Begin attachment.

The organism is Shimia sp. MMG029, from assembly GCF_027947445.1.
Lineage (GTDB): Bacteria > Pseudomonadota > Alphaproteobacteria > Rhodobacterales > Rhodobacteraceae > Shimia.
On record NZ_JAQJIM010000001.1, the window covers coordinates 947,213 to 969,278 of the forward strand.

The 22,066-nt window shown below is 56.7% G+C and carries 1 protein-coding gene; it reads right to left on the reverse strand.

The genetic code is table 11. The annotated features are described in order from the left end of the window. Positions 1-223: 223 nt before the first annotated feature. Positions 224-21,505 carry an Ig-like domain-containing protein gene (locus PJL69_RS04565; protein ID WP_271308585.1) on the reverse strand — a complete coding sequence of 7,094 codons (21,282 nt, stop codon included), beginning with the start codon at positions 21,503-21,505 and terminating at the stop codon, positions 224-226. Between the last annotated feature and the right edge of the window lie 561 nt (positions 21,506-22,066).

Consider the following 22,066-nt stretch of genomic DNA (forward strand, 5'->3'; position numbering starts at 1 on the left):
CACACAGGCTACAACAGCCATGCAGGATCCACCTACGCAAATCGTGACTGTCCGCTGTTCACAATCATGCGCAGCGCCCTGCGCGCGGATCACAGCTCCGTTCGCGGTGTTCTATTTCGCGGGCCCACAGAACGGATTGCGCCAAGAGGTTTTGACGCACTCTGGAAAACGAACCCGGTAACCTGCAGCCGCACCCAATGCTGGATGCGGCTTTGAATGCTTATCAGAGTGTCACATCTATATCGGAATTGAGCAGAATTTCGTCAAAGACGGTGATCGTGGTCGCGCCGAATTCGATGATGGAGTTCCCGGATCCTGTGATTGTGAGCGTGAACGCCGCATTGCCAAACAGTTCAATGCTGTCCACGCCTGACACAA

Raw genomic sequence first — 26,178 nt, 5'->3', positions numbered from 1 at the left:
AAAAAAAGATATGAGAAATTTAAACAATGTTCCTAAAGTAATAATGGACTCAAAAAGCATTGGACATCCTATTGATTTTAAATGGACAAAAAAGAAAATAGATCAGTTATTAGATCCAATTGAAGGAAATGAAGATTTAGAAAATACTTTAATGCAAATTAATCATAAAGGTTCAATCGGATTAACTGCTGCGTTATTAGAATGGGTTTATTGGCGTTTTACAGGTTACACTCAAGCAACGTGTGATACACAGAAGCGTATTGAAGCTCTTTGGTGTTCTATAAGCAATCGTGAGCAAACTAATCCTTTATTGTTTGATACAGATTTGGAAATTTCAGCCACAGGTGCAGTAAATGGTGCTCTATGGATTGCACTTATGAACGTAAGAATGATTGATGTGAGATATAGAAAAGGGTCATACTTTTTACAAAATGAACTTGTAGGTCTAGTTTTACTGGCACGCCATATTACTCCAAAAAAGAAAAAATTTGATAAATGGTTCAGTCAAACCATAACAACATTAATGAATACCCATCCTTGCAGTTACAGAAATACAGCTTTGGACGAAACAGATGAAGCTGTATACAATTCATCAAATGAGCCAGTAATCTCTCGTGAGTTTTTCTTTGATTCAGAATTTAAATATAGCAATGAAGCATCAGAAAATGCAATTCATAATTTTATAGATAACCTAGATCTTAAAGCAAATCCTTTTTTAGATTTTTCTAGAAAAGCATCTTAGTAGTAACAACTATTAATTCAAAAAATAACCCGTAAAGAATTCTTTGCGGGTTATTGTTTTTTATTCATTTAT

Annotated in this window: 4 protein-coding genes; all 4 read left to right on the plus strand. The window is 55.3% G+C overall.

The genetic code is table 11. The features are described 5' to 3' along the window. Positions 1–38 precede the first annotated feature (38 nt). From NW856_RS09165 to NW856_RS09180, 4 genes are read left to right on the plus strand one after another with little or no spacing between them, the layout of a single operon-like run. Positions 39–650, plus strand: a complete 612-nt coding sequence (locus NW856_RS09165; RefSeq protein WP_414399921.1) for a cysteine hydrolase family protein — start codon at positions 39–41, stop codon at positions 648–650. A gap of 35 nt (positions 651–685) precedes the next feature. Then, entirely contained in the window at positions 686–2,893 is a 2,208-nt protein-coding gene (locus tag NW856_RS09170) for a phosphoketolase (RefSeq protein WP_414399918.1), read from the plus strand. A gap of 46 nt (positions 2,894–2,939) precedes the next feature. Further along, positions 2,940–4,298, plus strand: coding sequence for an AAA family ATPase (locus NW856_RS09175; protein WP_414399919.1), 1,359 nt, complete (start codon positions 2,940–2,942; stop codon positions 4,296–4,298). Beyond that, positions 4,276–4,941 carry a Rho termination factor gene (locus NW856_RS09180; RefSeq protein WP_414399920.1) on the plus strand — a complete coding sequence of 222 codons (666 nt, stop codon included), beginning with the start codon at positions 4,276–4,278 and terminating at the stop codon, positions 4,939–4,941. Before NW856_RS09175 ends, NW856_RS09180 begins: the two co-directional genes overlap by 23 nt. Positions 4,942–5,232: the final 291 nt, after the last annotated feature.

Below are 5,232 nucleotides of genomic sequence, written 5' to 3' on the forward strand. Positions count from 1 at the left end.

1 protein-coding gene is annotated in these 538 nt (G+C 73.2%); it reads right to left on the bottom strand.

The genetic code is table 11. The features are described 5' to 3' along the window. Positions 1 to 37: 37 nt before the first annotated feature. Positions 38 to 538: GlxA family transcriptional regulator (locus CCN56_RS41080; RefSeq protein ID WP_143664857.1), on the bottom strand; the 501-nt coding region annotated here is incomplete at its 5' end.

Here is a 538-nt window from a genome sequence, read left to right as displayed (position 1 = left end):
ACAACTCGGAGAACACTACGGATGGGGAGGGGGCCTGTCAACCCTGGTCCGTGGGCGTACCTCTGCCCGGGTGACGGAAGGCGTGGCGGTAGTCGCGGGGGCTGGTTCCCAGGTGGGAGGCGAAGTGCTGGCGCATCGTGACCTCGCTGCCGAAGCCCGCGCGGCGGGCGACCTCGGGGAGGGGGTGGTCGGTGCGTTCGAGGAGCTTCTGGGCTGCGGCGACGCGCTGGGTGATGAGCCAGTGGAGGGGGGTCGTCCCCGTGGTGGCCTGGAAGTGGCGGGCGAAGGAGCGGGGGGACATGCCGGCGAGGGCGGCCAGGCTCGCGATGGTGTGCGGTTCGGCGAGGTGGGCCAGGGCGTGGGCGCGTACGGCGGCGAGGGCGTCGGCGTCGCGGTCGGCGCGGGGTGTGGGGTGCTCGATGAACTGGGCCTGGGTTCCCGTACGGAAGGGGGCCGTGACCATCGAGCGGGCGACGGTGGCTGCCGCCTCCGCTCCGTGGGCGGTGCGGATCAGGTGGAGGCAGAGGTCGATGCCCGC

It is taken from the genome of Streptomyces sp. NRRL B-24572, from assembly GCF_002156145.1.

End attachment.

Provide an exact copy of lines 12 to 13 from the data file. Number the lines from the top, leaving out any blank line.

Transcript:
Below are 5,232 nucleotides of genomic sequence, written 5' to 3' on the forward strand. Positions count from 1 at the left end.

1 protein-coding gene is annotated in these 538 nt (G+C 73.2%); it reads right to left on the bottom strand.